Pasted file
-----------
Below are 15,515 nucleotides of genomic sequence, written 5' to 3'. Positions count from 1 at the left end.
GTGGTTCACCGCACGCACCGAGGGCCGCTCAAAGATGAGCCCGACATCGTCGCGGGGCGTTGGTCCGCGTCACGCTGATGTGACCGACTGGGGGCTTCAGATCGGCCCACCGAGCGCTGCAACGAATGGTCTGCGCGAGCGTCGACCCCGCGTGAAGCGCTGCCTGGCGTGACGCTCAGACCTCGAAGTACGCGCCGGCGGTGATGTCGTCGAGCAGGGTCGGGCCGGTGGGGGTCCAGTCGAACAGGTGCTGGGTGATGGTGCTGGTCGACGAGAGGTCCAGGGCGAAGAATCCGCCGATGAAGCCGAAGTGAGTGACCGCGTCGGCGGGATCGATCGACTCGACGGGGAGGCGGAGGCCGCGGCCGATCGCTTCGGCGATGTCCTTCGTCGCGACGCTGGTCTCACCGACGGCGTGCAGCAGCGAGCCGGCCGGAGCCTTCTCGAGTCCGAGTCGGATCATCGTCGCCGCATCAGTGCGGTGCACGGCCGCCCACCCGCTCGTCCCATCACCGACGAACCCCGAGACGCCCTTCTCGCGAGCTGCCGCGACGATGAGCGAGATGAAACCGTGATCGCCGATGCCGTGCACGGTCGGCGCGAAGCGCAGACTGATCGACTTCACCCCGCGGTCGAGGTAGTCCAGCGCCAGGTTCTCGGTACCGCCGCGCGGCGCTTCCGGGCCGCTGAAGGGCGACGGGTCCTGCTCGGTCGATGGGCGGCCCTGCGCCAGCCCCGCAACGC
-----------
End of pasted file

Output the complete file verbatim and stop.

Below are 15,515 nucleotides of genomic sequence, written 5' to 3'. Positions count from 1 at the left end.
GTGGTTCACCGCACGCACCGAGGGCCGCTCAAAGATGAGCCCGACATCGTCGCGGGGCGTTGGTCCGCGTCACGCTGATGTGACCGACTGGGGGCTTCAGATCGGCCCACCGAGCGCTGCAACGAATGGTCTGCGCGAGCGTCGACCCCGCGTGAAGCGCTGCCTGGCGTGACGCTCAGACCTCGAAGTACGCGCCGGCGGTGATGTCGTCGAGCAGGGTCGGGCCGGTGGGGGTCCAGTCGAACAGGTGCTGGGTGATGGTGCTGGTCGACGAGAGGTCCAGGGCGAAGAATCCGCCGATGAAGCCGAAGTGAGTGACCGCGTCGGCGGGATCGATCGACTCGACGGGGAGGCGGAGGCCGCGGCCGATCGCTTCGGCGATGTCCTTCGTCGCGACGCTGGTCTCACCGACGGCGTGCAGCAGCGAGCCGGCCGGAGCCTTCTCGAGTCCGAGTCGGATCATCGTCGCCGCATCAGTGCGGTGCACGGCCGCCCACCCGCTCGTCCCATCACCGACGAACCCCGAGACGCCCTTCTCGCGAGCTGCCGCGACGATGAGCGAGATGAAACCGTGATCGCCGATGCCGTGCACGGTCGGCGCGAAGCGCAGACTGATCGACTTCACCCCGCGGTCGAGGTAGTCCAGCGCCAGGTTCTCGGTACCGCCGCGCGGCGCTTCCGGGCCGCTGAAGGGCGACGGGTCCTGCTCGGTCGATGGGCGGCCCTGCGCCAGCCCCGCAACGC